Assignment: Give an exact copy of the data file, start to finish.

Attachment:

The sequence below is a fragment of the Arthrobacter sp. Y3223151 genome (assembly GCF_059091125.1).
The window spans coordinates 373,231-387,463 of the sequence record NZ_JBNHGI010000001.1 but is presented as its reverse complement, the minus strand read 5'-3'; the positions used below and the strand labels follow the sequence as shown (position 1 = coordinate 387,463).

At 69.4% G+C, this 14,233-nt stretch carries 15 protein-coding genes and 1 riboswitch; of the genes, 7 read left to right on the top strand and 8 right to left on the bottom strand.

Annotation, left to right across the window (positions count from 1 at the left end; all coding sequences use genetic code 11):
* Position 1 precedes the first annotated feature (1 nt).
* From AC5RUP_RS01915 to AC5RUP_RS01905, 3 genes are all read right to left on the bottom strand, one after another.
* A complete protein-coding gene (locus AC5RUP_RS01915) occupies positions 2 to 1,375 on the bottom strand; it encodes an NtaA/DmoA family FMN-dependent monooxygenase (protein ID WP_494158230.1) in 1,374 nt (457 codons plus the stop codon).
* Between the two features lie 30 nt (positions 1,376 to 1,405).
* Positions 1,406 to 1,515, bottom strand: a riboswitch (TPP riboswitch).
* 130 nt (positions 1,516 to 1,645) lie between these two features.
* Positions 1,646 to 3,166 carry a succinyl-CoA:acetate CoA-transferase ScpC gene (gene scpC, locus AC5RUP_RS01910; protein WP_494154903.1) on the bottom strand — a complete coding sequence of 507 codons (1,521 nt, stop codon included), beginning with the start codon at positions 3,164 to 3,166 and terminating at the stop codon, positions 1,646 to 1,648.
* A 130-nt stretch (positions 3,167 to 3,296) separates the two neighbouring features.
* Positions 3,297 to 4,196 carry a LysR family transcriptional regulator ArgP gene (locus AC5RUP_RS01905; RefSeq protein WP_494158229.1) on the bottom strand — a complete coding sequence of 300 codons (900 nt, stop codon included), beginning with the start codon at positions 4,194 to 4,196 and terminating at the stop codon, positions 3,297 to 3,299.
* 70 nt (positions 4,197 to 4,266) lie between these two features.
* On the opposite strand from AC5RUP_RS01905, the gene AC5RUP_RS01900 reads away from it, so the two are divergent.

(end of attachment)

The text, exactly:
The sequence below is a fragment of the Arthrobacter sp. Y3223151 genome (assembly GCF_059091125.1).
The window spans coordinates 373,231-387,463 of the sequence record NZ_JBNHGI010000001.1 but is presented as its reverse complement, the minus strand read 5'-3'; the positions used below and the strand labels follow the sequence as shown (position 1 = coordinate 387,463).

At 69.4% G+C, this 14,233-nt stretch carries 15 protein-coding genes and 1 riboswitch; of the genes, 7 read left to right on the top strand and 8 right to left on the bottom strand.

Annotation, left to right across the window (positions count from 1 at the left end; all coding sequences use genetic code 11):
* Position 1 precedes the first annotated feature (1 nt).
* From AC5RUP_RS01915 to AC5RUP_RS01905, 3 genes are all read right to left on the bottom strand, one after another.
* A complete protein-coding gene (locus AC5RUP_RS01915) occupies positions 2 to 1,375 on the bottom strand; it encodes an NtaA/DmoA family FMN-dependent monooxygenase (protein ID WP_494158230.1) in 1,374 nt (457 codons plus the stop codon).
* Between the two features lie 30 nt (positions 1,376 to 1,405).
* Positions 1,406 to 1,515, bottom strand: a riboswitch (TPP riboswitch).
* 130 nt (positions 1,516 to 1,645) lie between these two features.
* Positions 1,646 to 3,166 carry a succinyl-CoA:acetate CoA-transferase ScpC gene (gene scpC, locus AC5RUP_RS01910; protein WP_494154903.1) on the bottom strand — a complete coding sequence of 507 codons (1,521 nt, stop codon included), beginning with the start codon at positions 3,164 to 3,166 and terminating at the stop codon, positions 1,646 to 1,648.
* A 130-nt stretch (positions 3,167 to 3,296) separates the two neighbouring features.
* Positions 3,297 to 4,196 carry a LysR family transcriptional regulator ArgP gene (locus AC5RUP_RS01905; RefSeq protein WP_494158229.1) on the bottom strand — a complete coding sequence of 300 codons (900 nt, stop codon included), beginning with the start codon at positions 4,194 to 4,196 and terminating at the stop codon, positions 3,297 to 3,299.
* 70 nt (positions 4,197 to 4,266) lie between these two features.
* On the opposite strand from AC5RUP_RS01905, the gene AC5RUP_RS01900 reads away from it, so the two are divergent.